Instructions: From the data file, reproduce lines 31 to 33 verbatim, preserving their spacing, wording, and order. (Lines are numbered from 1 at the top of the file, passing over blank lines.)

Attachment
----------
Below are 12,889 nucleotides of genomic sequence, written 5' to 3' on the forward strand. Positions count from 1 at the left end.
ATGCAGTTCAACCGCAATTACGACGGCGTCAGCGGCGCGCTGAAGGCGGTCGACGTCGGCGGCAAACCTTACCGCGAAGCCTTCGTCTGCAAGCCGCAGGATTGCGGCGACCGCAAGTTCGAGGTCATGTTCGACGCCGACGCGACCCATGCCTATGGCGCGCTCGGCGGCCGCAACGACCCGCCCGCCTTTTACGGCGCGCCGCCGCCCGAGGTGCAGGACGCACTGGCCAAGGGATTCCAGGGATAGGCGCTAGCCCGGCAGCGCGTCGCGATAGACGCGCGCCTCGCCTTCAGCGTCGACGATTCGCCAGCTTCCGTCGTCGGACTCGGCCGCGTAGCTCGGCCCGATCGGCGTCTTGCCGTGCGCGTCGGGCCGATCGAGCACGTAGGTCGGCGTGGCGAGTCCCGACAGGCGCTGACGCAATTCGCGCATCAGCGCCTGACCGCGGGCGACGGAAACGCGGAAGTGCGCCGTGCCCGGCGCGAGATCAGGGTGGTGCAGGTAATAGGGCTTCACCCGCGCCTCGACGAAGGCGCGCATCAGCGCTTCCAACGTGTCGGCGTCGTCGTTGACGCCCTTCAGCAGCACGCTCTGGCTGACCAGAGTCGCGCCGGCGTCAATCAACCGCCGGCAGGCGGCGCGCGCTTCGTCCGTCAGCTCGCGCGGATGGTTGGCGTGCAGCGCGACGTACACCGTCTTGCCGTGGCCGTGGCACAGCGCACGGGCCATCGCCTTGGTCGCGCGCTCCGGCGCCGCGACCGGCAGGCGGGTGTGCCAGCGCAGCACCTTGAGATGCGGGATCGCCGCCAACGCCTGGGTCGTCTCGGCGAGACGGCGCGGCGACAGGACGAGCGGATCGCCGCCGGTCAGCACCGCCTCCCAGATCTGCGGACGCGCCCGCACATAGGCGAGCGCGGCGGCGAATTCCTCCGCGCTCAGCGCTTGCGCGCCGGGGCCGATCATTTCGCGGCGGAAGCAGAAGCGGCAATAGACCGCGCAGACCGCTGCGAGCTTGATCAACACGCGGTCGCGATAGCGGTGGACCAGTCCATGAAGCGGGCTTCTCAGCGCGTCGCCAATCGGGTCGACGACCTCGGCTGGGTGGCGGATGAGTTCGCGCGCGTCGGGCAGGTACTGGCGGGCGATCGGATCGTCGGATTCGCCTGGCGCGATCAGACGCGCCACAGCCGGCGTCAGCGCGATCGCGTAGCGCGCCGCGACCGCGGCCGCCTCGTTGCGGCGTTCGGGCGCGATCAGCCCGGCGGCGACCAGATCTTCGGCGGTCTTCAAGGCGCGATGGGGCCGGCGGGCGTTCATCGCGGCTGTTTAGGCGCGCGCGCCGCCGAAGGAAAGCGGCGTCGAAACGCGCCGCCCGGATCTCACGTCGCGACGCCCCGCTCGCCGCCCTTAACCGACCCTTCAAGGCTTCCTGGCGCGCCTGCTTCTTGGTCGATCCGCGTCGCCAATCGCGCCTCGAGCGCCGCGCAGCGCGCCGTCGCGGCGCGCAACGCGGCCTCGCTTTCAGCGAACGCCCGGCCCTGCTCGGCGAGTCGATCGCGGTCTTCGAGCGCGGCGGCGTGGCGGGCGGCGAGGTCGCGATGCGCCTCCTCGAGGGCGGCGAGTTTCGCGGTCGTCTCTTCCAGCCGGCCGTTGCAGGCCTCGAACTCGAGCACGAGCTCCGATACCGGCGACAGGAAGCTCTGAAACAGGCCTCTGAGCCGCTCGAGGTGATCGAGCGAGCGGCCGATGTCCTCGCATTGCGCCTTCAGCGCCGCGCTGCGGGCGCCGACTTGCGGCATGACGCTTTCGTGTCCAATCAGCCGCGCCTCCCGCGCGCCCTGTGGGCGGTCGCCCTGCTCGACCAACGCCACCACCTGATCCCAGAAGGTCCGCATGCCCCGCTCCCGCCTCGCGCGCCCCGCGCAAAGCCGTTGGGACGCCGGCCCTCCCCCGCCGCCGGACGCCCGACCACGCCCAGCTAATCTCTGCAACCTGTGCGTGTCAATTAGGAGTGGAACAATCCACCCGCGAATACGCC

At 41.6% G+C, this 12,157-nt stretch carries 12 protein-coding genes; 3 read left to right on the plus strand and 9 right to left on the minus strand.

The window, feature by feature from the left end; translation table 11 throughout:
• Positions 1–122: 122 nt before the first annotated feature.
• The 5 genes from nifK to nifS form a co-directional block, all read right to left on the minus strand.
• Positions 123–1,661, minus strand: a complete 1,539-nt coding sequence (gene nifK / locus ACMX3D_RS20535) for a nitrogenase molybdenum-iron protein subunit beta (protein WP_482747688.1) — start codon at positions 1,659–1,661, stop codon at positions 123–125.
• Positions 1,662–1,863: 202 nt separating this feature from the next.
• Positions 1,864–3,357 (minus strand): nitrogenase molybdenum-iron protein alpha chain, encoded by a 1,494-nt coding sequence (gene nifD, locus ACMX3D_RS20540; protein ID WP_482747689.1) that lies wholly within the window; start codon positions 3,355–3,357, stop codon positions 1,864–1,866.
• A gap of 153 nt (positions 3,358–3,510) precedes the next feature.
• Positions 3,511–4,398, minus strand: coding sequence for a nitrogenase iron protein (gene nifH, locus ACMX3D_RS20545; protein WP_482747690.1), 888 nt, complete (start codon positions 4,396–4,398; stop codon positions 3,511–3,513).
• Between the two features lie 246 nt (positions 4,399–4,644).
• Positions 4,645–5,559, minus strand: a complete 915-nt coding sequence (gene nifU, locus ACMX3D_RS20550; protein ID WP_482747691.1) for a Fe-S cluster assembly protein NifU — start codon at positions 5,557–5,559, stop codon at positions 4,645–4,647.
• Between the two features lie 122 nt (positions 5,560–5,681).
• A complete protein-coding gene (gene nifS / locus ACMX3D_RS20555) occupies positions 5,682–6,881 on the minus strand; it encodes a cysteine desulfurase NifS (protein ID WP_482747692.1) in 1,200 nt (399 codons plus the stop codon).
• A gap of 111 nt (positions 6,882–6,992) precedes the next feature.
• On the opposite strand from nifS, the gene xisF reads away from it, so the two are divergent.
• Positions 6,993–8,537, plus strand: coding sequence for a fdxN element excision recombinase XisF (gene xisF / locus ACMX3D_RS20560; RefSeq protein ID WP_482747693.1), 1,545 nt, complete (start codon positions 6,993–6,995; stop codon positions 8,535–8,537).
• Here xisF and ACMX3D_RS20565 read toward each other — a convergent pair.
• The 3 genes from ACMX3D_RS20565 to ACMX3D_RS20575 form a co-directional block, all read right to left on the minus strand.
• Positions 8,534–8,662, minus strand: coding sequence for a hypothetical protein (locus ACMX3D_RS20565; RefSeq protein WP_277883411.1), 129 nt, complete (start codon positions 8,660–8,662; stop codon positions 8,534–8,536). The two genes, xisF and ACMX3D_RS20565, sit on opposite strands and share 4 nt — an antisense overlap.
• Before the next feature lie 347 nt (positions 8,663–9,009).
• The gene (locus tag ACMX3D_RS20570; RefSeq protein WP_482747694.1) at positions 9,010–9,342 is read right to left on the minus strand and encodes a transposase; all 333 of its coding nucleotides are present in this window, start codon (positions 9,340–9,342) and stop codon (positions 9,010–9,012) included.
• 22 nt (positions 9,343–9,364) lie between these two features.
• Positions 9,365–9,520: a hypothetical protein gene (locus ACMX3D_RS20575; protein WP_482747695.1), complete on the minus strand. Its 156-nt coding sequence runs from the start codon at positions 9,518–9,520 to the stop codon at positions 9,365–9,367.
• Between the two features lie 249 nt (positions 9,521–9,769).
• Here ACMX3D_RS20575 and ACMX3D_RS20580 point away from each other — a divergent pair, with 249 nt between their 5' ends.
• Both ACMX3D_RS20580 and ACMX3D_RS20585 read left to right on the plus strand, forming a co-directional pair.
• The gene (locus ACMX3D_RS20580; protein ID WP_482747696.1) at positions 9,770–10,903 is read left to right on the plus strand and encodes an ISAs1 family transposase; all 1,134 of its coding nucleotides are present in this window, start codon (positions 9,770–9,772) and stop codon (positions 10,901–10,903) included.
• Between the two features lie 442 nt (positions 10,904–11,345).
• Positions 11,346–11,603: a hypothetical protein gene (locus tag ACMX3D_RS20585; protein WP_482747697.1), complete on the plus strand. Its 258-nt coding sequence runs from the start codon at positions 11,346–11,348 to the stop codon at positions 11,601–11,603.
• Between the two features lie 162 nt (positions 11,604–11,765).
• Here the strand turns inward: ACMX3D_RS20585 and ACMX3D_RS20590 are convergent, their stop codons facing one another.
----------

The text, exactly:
• Positions 11,346–11,603: a hypothetical protein gene (locus tag ACMX3D_RS20585; protein WP_482747697.1), complete on the plus strand. Its 258-nt coding sequence runs from the start codon at positions 11,346–11,348 to the stop codon at positions 11,601–11,603.
• Between the two features lie 162 nt (positions 11,604–11,765).
• Here the strand turns inward: ACMX3D_RS20585 and ACMX3D_RS20590 are convergent, their stop codons facing one another.